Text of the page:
Albie was with me once again, and this time both my family and a few of the other Exmouth swimmers were planning to make an appearance at some point during the day. It’s always nice to know there is someone else on the beach or in the water swimming at the same time as you when you are doing such a long session.

This was the last big training swim before Lomond and I would then be tapering down in the weeks leading up to the swim. This was my one chance and I was determined to finish on a high. I strode into the water and got down to business..

10hrs

After about 8 hours of swimming I was finding swimming against the tide more and more difficult. I would fly down to mum’s bench in one direction and then fight my way back. I hadn’t really noticed it much for the first eight hours but the last few laps in particular were incredibly difficult both physically and mentally.

Crawling up the pebbled beach I felt knackered and happy in equal measure. I was struggling to stand upright after being horizontal for such a long time and after a couple of minutes I felt sick again. I was aware that I had ingested loads of sea water during the latter part of the swim, I think I must have swum with my mouth open quite a bit as well because my tongue was somewhat dehydrated. This is quite common amongst Channel swimmers and it makes your tongue swell and crack. It would take a few days for my tongue to feel normal again but it did, thankfully.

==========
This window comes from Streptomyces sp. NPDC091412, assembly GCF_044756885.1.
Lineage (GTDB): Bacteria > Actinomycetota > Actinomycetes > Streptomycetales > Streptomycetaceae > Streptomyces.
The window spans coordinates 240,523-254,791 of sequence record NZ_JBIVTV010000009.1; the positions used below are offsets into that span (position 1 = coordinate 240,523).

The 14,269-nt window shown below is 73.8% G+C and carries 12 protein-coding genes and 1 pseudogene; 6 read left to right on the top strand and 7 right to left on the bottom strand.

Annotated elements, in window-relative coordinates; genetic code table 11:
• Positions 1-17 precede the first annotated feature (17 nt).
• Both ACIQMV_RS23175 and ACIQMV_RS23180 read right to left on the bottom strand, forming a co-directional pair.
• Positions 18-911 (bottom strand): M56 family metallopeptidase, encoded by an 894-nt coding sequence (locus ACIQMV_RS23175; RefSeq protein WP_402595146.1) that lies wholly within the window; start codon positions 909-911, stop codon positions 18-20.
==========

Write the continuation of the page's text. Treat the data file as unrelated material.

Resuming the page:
I went straight to bed and unfortunately missed the birthday celebrations.. My daughter still raves about the seafood platter to this day!

When I eventually started to feel more like myself again, the realisation that I could keep pushing through the fatigue was huge for me. It was only then that I truly began to believe that if I could maintain the mental strength to continue when things were that tough, failure in Loch Lomond would not be an option…

and without the salt, hopefully I would not be sick either..

 

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Back in the pool

It’s Christmas 2012, I’m sat in the living room trying to figure out a plan for my first year of training in 2013.

The plan was to swim a lot in my local swimming pool in the beginning until the water temperature in the sea was warm enough to venture outside. A good plan I thought, get back into swimming, regain some of my speed and then work towards achieving a six-hour sea swim in the summer. I had never swum beyond 3 hours before and but as this was the qualifying distance for a Channel solo swim, it seemed like a logical goal.

I was training 4 or 5 times a week in the evenings after work and at the weekends.

2013 calendar

2013 Training Days

Initially I was covering no more than 2-3k in each session, and you can see below, although I was swimming frequently my monthly distance rarely exceed 60km by much.

2013.112013.12

I swam in the pool until May when I decided to enter the H2Open’s first National Open Water Ranking Series, this consisted of a number of swims in lakes around the country and I thought this would be a good way to add some intensity to my training and finally escape from the pool.